The history of outsourcing
Kelly (2002) posits during the 20th century, the ability for a company to own, directly control, and manage its assets and processes was the measure used to determine its success. This was a nice strategy because the business could be able to monitor all its assets and processes and be in charge of the direction that the company moves. The diversification rallying cry began in the 1950s and 1960s. This diversification would allow a business to take advantage of economies of scales and broaden corporate bases. Diversification ensured companies were able to protect their profits and still expand their operations, which resulted in multiple management layers. The organizations that attempted to compete globally in the 1970s and 1980s were handicapped because they were not agile. The lack of agility was as a result of the bloated management structures within the organizations (Handfield, 2008). In order to increase their creativity and flexibility, many large organizations formulated a new strategy, which focused on the organization's core competencies. This required the organization to identify its critical processes and decide which processes could be outsourced.
As a business strategy, outsourcing was formally identified in 1989 (Lonsdale and Cox, 2000), but most organizations were not fully self-sufficient. Many organizations opted to outsource only those functions that they did not have any internal competency. In the evolution of outsourcing, the baseline stage was using external suppliers to deliver essential, but ancillary services. The outsourcing of support services was the next step in the evolution process. When organizations began to focus on cost-saving measures in the 1990s, they started to outsource functions that are necessary for running the company, but not specifically related to the organization's core business. Managers began to contract with emerging companies that offered services like human resources, accounting, security, data processing, plant maintenance, and internal mail distribution. In the 1990s, the organizations were more focused on increasing revenues while reducing costs. It was because of this desire that most organizations discovered the value of contracting out some functions of their businesses. The outsourcing of components in order to affect the cost saving initiatives in key functions is another stage in the evolution process of outsourcing. Outsourcing is mostly used to improve company finances.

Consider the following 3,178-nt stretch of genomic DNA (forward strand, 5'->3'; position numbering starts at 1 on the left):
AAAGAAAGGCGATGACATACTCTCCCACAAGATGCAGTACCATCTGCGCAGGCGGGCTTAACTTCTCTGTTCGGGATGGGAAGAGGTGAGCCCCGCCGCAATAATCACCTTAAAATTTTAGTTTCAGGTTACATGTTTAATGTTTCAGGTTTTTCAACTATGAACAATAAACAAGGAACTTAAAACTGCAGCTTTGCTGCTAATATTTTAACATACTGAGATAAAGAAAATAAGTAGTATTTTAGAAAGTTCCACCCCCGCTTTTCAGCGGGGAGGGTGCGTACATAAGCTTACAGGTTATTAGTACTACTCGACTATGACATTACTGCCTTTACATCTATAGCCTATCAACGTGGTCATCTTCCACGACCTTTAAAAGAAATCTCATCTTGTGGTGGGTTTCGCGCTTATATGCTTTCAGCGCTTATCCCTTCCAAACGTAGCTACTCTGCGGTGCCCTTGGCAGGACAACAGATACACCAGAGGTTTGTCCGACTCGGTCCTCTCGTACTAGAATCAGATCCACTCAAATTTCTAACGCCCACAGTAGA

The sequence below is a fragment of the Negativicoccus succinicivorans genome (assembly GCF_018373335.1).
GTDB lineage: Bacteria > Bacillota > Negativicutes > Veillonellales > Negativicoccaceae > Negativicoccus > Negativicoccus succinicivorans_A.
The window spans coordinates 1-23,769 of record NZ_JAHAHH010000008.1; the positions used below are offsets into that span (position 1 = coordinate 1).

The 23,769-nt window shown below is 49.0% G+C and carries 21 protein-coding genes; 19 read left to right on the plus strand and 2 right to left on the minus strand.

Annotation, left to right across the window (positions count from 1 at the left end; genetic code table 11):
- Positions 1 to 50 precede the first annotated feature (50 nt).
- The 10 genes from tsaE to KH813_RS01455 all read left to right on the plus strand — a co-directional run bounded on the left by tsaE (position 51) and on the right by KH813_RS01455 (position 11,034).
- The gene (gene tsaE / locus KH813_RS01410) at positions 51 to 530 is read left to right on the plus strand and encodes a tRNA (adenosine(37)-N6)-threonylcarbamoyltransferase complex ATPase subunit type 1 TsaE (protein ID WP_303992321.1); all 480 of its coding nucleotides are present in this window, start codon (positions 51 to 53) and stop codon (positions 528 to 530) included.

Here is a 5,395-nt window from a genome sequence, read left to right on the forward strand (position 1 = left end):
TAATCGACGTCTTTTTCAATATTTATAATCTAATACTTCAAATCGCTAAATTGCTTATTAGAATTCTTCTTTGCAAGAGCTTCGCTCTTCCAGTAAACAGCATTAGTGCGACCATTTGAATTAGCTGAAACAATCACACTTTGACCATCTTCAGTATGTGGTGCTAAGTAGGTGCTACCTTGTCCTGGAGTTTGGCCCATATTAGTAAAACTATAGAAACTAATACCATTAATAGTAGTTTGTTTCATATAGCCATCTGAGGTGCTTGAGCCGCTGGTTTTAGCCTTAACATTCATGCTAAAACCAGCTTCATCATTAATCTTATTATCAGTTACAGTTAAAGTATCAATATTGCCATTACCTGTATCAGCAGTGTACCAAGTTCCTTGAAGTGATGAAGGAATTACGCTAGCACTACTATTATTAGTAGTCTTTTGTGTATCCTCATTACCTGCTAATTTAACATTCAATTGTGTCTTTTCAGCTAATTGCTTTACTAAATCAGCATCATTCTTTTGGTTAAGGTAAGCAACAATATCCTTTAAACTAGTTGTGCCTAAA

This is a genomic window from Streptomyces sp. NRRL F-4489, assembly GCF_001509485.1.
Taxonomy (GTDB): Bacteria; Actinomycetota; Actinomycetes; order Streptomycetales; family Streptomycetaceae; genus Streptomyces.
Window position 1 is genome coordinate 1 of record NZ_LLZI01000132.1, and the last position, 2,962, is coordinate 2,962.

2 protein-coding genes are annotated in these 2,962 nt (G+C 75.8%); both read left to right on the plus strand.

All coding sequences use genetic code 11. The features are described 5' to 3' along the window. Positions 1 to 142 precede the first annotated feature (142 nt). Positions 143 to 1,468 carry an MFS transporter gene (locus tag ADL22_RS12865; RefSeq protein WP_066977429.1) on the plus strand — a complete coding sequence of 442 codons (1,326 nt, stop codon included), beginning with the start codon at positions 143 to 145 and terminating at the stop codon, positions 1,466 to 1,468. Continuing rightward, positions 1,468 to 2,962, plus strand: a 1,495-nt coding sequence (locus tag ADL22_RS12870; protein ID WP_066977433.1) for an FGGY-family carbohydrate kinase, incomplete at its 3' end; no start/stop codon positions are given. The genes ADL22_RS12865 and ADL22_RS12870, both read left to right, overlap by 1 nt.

Formulation of strategic partnerships is the current stage in the evolution of outsourcing. It is only recently that organizations began to outsource their core competencies. Core competencies are defined as the functions that provide an organization with strategic advantages or its uniqueness. Any function that comes close to the organization's customers is defined as a core competency of the company. In the 1990s, outsourcing of some of the core functions was considered a good business strategy and not the exception. Organizations realized that their vital functions were better handled by companies that had the capacity and capability instead of clinging on to them and trying to handle them in-house (Lacity and Willcocks, 2000). Outsourcing of core competencies like customer service became the norm rather than the exception, because companies now understood that in order for them to serve their customers better they needed to ensure that they could respond and attend to all their queries. Outsourcing was now evolving to become part of a business and not just for handling non-core functions.
When Eastman Kodak decided to outsource its information technology systems that protected its business in 1989, this was considered revolutionary for outsourcing (Hatonen and Eriksson, 2009). Kodak did this because the company had reanalyzed its business and what it was about. Many companies followed suit after their managers determined that they did not have to own the technology in order for them to access the necessary information. In the past outsourcing was driven by cost reduction and headcount. However, outsourcing is now seen as a strategic decision that focuses on core competencies. Some of the reasons for companies to outsource their business functions are improving business focus, sharing risks & costs, gaining access to better capabilities, requiring specific expertise, and freeing internal resources.
Relevance of outsourcing to today's business challenges
Technology has affected the way business conduct their day-to-day…